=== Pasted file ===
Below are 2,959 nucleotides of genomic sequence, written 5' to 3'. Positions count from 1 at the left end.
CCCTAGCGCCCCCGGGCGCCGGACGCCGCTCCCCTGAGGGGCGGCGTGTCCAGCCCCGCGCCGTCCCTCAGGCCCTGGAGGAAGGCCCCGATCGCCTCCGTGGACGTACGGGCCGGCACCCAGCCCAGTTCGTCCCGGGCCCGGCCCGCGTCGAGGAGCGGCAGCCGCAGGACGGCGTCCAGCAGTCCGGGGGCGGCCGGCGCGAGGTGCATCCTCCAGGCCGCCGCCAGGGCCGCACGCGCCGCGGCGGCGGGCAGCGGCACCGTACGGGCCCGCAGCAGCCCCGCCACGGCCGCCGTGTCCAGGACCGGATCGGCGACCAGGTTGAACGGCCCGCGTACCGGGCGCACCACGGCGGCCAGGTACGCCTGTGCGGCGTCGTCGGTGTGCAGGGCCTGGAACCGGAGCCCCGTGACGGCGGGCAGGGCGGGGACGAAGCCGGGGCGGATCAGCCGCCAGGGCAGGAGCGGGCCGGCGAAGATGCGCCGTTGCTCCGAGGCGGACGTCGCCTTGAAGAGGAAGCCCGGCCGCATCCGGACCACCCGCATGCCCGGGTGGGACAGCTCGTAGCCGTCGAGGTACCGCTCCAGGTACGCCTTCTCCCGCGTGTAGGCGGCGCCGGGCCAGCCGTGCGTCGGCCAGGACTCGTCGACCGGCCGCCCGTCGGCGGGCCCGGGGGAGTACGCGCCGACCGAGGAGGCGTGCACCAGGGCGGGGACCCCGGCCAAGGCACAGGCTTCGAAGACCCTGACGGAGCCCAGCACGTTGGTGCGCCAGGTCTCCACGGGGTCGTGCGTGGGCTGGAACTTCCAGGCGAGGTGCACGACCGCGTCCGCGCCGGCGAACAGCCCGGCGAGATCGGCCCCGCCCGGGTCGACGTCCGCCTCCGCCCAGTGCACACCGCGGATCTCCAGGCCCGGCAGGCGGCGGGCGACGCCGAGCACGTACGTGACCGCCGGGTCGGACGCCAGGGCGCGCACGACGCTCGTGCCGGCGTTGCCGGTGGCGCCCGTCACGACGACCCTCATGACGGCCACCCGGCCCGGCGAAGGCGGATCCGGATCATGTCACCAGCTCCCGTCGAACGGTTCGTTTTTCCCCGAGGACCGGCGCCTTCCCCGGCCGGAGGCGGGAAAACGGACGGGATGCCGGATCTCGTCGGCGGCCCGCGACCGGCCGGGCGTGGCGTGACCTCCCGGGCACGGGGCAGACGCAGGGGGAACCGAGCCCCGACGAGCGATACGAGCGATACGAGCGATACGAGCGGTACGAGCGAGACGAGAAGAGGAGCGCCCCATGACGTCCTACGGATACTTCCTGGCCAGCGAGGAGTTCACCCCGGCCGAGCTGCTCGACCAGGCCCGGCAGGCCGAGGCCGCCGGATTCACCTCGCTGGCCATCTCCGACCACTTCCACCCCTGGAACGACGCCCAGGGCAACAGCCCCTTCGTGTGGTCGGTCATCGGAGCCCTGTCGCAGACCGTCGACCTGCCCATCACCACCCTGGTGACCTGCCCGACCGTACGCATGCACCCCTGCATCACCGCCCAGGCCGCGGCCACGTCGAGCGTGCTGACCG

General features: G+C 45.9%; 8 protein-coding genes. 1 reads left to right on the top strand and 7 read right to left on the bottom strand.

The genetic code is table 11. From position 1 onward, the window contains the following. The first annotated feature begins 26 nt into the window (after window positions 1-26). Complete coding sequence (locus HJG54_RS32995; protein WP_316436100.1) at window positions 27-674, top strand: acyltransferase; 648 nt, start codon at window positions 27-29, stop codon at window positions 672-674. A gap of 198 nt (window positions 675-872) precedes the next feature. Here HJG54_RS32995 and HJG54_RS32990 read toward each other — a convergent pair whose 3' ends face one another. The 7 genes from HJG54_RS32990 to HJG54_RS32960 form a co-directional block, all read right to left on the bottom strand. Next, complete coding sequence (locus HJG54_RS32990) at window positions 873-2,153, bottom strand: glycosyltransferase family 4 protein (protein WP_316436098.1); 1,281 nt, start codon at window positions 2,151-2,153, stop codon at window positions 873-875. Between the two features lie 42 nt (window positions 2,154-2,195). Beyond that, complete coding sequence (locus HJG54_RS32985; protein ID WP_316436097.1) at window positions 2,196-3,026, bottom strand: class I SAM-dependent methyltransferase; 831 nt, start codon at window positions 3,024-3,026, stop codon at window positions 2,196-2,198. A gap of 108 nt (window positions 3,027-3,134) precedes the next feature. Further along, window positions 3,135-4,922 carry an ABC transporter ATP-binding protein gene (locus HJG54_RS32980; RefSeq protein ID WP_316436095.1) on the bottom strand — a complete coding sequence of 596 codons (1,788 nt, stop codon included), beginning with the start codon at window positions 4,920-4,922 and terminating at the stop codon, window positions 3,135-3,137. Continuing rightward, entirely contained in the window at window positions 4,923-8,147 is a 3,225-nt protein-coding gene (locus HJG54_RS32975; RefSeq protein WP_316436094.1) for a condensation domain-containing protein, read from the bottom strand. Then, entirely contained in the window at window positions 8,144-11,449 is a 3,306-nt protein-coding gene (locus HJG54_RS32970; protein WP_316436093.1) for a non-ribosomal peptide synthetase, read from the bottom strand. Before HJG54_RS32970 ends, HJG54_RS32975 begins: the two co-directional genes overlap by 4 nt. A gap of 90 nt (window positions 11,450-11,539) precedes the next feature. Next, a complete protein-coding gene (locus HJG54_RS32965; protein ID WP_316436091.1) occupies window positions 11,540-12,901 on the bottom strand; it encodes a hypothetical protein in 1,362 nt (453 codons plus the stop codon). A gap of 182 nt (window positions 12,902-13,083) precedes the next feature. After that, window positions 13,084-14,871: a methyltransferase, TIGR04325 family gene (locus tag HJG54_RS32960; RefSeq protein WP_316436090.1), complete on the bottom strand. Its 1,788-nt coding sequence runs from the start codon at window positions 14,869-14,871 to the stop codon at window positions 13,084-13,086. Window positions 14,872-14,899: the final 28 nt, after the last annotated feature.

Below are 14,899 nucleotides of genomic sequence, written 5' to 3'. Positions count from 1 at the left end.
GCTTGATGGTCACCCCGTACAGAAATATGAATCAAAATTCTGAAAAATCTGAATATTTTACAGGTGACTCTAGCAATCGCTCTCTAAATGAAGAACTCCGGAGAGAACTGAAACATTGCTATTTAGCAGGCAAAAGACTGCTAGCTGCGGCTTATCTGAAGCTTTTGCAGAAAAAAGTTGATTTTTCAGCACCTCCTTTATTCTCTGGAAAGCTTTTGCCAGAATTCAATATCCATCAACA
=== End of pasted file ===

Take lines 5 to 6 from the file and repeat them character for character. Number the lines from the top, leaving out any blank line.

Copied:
Below are 14,899 nucleotides of genomic sequence, written 5' to 3'. Positions count from 1 at the left end.
GCTTGATGGTCACCCCGTACAGAAATATGAATCAAAATTCTGAAAAATCTGAATATTTTACAGGTGACTCTAGCAATCGCTCTCTAAATGAAGAACTCCGGAGAGAACTGAAACATTGCTATTTAGCAGGCAAAAGACTGCTAGCTGCGGCTTATCTGAAGCTTTTGCAGAAAAAAGTTGATTTTTCAGCACCTCCTTTATTCTCTGGAAAGCTTTTGCCAGAATTCAATATCCATCAACA